What’s so intriguing about arrows, circles, time, space, geometry, minutes, seconds, years? It could be that we empathize with these ideas, and the words trigger much more than their strict definitions.
In a new study published in the Journal of Neuroscience, psychologist Thalia Wheatley of Dartmouth University and her team scanned the brains of 15 adults as they judged and interpreted distances in space and time. One of my favorite science writers, Virginia Hughes, wrote about the study recently for her blog, Only Human. She explains that the concept of distance gets cooked up in the right inferior parietal lobule. No matter the kind of distance—far, near, social, temporal, spatial—activity is concentrated in that region.
According to cognitive scientist Lera Boroditsky, the study might suggest that in our daily lives, we repeatedly recycle spatial representations to accommodate other aspects of ourselves and our worldview. Hughes writes:
These sorts of studies, she adds, might explain why humans can “[go] far beyond those things observable through physical experience to invent sophisticated notions of number and time, theorize about atoms and invisible forces, and worry about love, justice, ideas, goals, and principles.”
I haven’t read anything else that so eloquently and forthrightly identifies the way I understand my interest in physics and physical concepts—and the way I suspect other people see theirs, as well. Even though this part of the research is still speculation, I love the message it sends: studying space or time isn’t just about acquiring more information about the universe—it’s also about getting familiar with our own minds, molding our spatial acuity to conform to or transcend our social experiences, becoming more sophisticated in the way we talk about our bodies and brains being things that walk around and do stuff. That might sound really abstract… and it is. But it’s also an important speculation that I believe deserves attention.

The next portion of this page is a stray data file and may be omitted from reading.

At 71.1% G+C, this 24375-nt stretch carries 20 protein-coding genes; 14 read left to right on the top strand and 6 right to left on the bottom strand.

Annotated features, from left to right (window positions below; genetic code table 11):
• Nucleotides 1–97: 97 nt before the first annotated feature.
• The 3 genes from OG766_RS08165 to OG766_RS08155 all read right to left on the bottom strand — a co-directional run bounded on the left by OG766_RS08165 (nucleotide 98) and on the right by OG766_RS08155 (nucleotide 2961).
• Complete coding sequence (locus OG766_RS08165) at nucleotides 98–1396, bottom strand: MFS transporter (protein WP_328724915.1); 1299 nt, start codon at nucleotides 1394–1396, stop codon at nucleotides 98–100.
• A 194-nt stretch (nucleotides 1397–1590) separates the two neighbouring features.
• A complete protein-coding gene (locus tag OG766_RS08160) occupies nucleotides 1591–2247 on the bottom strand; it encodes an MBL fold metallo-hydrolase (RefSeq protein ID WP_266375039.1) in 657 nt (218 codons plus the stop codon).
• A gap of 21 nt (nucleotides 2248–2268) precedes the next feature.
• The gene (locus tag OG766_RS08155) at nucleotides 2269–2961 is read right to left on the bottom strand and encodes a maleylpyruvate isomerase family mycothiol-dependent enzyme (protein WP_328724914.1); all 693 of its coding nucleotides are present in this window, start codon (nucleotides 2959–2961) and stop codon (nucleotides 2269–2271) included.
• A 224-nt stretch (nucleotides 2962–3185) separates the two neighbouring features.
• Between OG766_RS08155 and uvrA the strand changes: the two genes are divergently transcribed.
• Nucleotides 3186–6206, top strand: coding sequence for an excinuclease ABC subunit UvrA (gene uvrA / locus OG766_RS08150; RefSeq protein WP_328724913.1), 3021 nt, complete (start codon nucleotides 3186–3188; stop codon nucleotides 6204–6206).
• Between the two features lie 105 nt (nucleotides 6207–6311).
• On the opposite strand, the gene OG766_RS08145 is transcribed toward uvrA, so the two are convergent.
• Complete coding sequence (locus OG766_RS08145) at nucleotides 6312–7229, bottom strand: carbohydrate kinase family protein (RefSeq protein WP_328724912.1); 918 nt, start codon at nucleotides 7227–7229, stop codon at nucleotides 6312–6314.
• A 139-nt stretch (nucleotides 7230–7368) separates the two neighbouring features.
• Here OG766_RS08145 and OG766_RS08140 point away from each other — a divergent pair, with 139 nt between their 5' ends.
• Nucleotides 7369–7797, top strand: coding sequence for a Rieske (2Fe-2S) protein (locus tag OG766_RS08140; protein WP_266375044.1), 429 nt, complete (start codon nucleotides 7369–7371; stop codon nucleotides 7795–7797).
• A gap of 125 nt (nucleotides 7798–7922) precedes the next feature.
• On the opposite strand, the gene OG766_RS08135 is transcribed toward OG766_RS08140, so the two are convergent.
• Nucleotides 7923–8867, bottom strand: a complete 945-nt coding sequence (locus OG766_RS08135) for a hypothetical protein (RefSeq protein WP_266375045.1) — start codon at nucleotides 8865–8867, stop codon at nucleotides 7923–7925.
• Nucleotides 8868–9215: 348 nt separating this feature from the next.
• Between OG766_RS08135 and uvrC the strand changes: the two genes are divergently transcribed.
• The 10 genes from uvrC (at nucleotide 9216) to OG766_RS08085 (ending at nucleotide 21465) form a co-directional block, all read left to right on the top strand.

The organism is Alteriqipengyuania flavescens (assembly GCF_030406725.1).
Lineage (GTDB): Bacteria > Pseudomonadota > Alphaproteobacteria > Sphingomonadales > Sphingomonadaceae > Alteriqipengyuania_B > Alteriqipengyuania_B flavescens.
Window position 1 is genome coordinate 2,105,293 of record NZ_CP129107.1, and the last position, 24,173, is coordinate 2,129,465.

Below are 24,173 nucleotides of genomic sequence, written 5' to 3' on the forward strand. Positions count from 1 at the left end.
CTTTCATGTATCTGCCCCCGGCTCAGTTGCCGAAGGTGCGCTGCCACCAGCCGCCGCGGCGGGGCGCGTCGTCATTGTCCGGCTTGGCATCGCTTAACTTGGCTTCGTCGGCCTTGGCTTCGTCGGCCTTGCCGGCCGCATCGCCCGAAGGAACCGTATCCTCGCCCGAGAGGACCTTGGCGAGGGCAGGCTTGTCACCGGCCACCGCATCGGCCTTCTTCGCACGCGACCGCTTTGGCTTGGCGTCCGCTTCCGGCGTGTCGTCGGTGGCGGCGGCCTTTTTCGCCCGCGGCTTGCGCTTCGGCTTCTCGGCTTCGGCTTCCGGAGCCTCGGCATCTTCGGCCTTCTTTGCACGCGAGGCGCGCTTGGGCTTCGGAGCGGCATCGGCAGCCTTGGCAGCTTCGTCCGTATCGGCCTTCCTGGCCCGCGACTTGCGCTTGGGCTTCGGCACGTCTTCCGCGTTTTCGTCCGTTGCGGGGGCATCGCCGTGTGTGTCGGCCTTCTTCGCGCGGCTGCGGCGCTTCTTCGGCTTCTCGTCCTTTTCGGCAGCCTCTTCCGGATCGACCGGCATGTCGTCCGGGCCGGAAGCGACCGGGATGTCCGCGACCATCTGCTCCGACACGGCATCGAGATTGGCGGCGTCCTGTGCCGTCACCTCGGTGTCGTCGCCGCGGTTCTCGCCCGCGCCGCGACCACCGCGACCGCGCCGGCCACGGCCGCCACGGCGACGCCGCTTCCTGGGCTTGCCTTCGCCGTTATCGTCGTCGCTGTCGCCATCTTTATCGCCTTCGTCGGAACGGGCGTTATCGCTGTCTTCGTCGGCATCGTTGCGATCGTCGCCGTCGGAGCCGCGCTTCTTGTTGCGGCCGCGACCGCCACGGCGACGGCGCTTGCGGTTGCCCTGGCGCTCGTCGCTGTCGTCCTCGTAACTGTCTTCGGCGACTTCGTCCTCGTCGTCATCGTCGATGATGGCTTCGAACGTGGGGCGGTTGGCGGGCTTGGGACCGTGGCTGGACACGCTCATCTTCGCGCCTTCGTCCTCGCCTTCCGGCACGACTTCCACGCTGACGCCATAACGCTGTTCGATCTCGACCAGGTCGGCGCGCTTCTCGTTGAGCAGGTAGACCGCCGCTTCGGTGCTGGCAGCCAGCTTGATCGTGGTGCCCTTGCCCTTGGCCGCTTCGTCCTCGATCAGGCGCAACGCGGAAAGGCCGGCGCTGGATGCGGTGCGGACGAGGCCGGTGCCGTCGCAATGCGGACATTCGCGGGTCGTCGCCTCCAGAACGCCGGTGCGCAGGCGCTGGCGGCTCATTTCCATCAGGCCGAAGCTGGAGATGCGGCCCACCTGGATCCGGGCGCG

Why? Because we need to understand ourselves not only in relation to each other, but in relation to ourselves. Counter to what one might think, seeing ourselves as people whose minds are located in our heads… but wait, where are they, anyway? Our memory is a large vault of information and ideas, and we’re constantly scrutinizing, worrying, hypothesizing, confirmation, relating, connecting. Physics and the study of movement in general — whether through dance, athletics, math, music, or anything that hinges on underlying patterns and formulae — can help us breathe through our minds, trace lines of thought, hear the trajectory of an idea as we begin to express it, and feel the enormity of both the small and the large. With help from physical understanding, we can better put ourselves in someone else’s shoes, plan for the future and still live in it, and identify with natural processes as well as that older, more mature version ourselves [Nautilus] we try to see in the mirror. The equations give us those visceral cues, which in turn, help us navigate paths and bridge boundaries on a day-to-day basis. And so with that in mind, physics is something worth studying and living for.